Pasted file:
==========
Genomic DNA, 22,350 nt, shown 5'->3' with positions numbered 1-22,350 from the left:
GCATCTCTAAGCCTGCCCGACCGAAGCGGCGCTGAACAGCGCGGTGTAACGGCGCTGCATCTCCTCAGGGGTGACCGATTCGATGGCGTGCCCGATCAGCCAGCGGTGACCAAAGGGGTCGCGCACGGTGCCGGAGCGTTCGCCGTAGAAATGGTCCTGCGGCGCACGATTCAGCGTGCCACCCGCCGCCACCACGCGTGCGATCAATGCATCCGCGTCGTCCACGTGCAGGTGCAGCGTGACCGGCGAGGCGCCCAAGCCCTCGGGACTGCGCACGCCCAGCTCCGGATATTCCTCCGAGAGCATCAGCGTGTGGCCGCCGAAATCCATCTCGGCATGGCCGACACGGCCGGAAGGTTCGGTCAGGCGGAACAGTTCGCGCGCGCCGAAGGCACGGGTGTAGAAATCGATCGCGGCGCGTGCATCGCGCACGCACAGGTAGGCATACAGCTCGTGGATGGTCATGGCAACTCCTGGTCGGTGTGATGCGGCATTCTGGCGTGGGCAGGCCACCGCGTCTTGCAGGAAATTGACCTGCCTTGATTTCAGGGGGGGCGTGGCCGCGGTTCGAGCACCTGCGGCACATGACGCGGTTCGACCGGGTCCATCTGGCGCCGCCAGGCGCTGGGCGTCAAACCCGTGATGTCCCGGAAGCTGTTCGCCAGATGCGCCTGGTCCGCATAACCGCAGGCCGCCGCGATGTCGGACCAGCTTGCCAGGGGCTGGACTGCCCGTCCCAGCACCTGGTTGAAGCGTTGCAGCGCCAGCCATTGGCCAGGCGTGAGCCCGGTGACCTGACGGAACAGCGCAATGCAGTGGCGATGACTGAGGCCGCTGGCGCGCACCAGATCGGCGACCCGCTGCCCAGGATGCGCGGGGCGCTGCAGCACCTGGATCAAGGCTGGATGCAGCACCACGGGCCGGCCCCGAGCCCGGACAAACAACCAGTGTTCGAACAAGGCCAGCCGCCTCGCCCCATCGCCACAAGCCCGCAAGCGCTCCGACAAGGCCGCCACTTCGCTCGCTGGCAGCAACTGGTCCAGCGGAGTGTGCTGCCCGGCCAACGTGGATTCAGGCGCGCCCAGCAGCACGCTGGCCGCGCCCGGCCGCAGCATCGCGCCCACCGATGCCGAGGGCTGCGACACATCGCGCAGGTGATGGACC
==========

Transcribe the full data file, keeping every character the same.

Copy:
Genomic DNA, 22,350 nt, shown 5'->3' with positions numbered 1-22,350 from the left:
GCATCTCTAAGCCTGCCCGACCGAAGCGGCGCTGAACAGCGCGGTGTAACGGCGCTGCATCTCCTCAGGGGTGACCGATTCGATGGCGTGCCCGATCAGCCAGCGGTGACCAAAGGGGTCGCGCACGGTGCCGGAGCGTTCGCCGTAGAAATGGTCCTGCGGCGCACGATTCAGCGTGCCACCCGCCGCCACCACGCGTGCGATCAATGCATCCGCGTCGTCCACGTGCAGGTGCAGCGTGACCGGCGAGGCGCCCAAGCCCTCGGGACTGCGCACGCCCAGCTCCGGATATTCCTCCGAGAGCATCAGCGTGTGGCCGCCGAAATCCATCTCGGCATGGCCGACACGGCCGGAAGGTTCGGTCAGGCGGAACAGTTCGCGCGCGCCGAAGGCACGGGTGTAGAAATCGATCGCGGCGCGTGCATCGCGCACGCACAGGTAGGCATACAGCTCGTGGATGGTCATGGCAACTCCTGGTCGGTGTGATGCGGCATTCTGGCGTGGGCAGGCCACCGCGTCTTGCAGGAAATTGACCTGCCTTGATTTCAGGGGGGGCGTGGCCGCGGTTCGAGCACCTGCGGCACATGACGCGGTTCGACCGGGTCCATCTGGCGCCGCCAGGCGCTGGGCGTCAAACCCGTGATGTCCCGGAAGCTGTTCGCCAGATGCGCCTGGTCCGCATAACCGCAGGCCGCCGCGATGTCGGACCAGCTTGCCAGGGGCTGGACTGCCCGTCCCAGCACCTGGTTGAAGCGTTGCAGCGCCAGCCATTGGCCAGGCGTGAGCCCGGTGACCTGACGGAACAGCGCAATGCAGTGGCGATGACTGAGGCCGCTGGCGCGCACCAGATCGGCGACCCGCTGCCCAGGATGCGCGGGGCGCTGCAGCACCTGGATCAAGGCTGGATGCAGCACCACGGGCCGGCCCCGAGCCCGGACAAACAACCAGTGTTCGAACAAGGCCAGCCGCCTCGCCCCATCGCCACAAGCCCGCAAGCGCTCCGACAAGGCCGCCACTTCGCTCGCTGGCAGCAACTGGTCCAGCGGAGTGTGCTGCCCGGCCAACGTGGATTCAGGCGCGCCCAGCAGCACGCTGGCCGCGCCCGGCCGCAGCATCGCGCCCACCGATGCCGAGGGCTGCGACACATCGCGCAGGTGATGGACC